Posted: January 28th, 2017 | Author: Michael Courtenay | Filed under: Cankler Science News, Health | Tags: health, Human-interest, weather | No Comments »
The morning after a sweltering summer night, you’ve tossed and turned, sweated in your sheets, many may experience a rude awakening.
You know the feeling, you wake up feeling groggy, tired, irritable, almost like you have a hangover.
In Australia temperatures like last week’s heatwave – which saw suburbs stay at around 30 degrees Celsius overnight – and with hot days expected throughout the southern summer, sleep disruption is going to be a regular pain in the neck.
While the body’s core temperature generally hovers steadily around 37C, there is a potential for it to rise and develop into a fever if the surface temperature cannot be cooled and a room remains hot :: Read the full article »»»»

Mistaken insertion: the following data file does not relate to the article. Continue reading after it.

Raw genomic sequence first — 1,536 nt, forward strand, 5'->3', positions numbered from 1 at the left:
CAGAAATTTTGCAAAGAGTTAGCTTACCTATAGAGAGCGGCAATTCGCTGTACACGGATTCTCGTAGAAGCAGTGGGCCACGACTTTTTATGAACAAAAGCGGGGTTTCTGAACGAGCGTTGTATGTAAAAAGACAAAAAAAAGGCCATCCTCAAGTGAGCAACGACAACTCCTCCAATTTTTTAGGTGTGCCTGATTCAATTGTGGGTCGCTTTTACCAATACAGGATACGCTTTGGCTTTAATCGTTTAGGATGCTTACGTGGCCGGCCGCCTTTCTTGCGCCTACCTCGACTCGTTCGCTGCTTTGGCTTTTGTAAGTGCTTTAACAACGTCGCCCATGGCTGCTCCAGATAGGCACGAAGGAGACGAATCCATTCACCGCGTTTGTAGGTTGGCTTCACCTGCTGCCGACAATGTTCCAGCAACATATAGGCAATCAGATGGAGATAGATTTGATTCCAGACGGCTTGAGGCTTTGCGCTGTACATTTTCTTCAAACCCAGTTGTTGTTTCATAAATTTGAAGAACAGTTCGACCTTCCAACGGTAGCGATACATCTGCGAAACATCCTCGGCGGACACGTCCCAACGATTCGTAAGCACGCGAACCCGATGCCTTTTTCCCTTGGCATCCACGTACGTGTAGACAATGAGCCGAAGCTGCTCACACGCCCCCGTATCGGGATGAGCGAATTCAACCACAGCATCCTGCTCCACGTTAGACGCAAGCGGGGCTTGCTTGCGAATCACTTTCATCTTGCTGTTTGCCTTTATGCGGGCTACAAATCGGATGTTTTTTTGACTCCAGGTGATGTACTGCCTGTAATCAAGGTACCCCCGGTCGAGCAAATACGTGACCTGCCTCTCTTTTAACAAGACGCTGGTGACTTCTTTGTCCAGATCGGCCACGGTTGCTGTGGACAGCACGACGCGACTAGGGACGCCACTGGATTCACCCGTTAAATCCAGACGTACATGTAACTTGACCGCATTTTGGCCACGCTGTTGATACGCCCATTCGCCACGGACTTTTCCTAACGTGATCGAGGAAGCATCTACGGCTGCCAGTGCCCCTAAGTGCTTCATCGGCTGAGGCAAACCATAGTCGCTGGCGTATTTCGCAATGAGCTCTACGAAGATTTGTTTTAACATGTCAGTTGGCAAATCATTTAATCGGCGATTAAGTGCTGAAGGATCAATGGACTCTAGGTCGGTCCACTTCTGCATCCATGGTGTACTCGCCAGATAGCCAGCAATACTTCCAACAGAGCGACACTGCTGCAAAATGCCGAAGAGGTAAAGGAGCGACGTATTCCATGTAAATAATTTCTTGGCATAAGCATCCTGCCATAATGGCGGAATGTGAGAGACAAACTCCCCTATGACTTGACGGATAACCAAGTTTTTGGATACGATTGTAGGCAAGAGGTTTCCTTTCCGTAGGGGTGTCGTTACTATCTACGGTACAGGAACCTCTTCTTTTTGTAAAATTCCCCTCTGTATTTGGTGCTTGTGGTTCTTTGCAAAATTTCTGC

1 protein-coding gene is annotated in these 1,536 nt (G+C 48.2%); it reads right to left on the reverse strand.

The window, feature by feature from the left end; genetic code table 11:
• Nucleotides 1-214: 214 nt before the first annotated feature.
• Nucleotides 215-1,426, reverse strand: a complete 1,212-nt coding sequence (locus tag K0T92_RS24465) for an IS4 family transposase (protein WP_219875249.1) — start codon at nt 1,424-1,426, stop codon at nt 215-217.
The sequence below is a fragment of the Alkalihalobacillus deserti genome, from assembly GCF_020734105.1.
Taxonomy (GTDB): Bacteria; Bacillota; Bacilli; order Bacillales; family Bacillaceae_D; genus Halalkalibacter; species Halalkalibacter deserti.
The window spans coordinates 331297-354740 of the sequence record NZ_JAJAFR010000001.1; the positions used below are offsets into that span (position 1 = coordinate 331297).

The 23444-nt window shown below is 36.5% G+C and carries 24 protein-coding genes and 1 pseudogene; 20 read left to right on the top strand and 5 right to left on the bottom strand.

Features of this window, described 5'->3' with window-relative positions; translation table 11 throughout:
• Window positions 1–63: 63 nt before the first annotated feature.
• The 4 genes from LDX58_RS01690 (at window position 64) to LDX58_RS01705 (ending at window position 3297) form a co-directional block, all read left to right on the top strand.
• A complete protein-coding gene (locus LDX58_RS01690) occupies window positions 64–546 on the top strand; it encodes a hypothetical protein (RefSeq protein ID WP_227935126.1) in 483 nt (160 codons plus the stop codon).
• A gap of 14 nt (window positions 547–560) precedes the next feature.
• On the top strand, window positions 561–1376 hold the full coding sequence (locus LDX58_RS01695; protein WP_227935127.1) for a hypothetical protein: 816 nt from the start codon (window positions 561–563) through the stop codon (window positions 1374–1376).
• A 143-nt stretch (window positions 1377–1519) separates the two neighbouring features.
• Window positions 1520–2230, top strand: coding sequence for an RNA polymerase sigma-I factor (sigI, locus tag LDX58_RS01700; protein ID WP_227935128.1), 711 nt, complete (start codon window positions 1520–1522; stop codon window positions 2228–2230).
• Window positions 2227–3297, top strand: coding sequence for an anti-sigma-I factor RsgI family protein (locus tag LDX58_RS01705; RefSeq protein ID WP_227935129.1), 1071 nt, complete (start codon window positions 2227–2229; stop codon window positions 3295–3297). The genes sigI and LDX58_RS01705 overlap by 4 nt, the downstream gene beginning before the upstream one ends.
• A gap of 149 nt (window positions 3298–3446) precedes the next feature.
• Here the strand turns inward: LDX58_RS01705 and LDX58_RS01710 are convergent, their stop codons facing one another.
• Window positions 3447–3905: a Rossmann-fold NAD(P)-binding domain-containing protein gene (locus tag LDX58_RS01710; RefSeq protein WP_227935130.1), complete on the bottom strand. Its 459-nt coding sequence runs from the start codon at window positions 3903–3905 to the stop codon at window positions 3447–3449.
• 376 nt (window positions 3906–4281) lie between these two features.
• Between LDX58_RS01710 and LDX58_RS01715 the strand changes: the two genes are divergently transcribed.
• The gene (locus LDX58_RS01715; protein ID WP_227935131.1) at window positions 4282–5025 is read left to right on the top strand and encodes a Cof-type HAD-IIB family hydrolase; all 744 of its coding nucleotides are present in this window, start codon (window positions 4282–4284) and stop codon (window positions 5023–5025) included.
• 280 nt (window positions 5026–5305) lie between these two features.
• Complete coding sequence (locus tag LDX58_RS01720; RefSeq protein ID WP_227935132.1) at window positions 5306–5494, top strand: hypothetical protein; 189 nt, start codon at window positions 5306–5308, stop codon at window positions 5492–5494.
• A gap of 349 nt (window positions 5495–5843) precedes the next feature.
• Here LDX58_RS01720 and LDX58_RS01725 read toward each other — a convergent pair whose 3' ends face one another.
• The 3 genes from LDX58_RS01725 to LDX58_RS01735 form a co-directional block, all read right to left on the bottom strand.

Posted: May 23rd, 2013 | Author: M.Aaron Silverman | Filed under: Climate Change, Ecology | Tags: Antarctica, Australia, Climate Change, Ecology, endangered-and-protected-species, environment, research, science-and-technology, Topics: oceans-and-reefs, weather | Comments Off on Carbon Pollution at 3 Million Year High
Global greenhouse gases in the atmosphere have reached an ominous milestone that is unprecedented in human history. The world’s longest measure of carbon dioxide in the atmosphere has reached 400 parts per million for the first time in three million years.
The daily CO2 level is measured at the Mauna Loa Observatory in Hawaii, which tracks greenhouse gases in the Northern Hemisphere. The level has been measured at Mauna Loa since 1958, with data before that taken from ice core samples.
The last time it reached this level, temperatures rose by between three and four degrees and sea levels were between five and 40 metres higher than today. Still sceptical? :: Read the full article »»»»